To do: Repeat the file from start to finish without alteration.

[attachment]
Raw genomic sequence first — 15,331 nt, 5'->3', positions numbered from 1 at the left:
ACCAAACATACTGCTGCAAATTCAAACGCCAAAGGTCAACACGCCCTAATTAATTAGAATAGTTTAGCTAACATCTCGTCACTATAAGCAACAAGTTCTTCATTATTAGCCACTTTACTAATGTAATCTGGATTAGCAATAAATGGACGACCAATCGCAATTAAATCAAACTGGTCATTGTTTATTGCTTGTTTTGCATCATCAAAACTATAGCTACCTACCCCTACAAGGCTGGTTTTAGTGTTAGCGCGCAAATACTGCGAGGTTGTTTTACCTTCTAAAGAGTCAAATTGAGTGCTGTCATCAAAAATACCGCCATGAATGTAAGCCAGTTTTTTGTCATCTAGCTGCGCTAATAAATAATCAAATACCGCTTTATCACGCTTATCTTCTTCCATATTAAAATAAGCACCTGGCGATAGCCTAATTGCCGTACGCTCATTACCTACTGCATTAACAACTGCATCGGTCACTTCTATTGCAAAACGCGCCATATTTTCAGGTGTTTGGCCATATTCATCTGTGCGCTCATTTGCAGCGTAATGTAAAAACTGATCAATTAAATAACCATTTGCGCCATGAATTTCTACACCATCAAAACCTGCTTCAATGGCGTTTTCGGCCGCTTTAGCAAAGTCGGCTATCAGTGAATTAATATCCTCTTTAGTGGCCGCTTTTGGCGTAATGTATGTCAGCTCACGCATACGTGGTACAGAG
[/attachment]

Raw genomic sequence first — 15,331 nt, 5'->3', positions numbered from 1 at the left:
ACCAAACATACTGCTGCAAATTCAAACGCCAAAGGTCAACACGCCCTAATTAATTAGAATAGTTTAGCTAACATCTCGTCACTATAAGCAACAAGTTCTTCATTATTAGCCACTTTACTAATGTAATCTGGATTAGCAATAAATGGACGACCAATCGCAATTAAATCAAACTGGTCATTGTTTATTGCTTGTTTTGCATCATCAAAACTATAGCTACCTACCCCTACAAGGCTGGTTTTAGTGTTAGCGCGCAAATACTGCGAGGTTGTTTTACCTTCTAAAGAGTCAAATTGAGTGCTGTCATCAAAAATACCGCCATGAATGTAAGCCAGTTTTTTGTCATCTAGCTGCGCTAATAAATAATCAAATACCGCTTTATCACGCTTATCTTCTTCCATATTAAAATAAGCACCTGGCGATAGCCTAATTGCCGTACGCTCATTACCTACTGCATTAACAACTGCATCGGTCACTTCTATTGCAAAACGCGCCATATTTTCAGGTGTTTGGCCATATTCATCTGTGCGCTCATTTGCAGCGTAATGTAAAAACTGATCAATTAAATAACCATTTGCGCCATGAATTTCTACACCATCAAAACCTGCTTCAATGGCGTTTTCGGCCGCTTTAGCAAAGTCGGCTATCAGTGAATTAATATCCTCTTTAGTGGCCGCTTTTGGCGTAATGTATGTCAGCTCACGCATACGTGGTACAGAG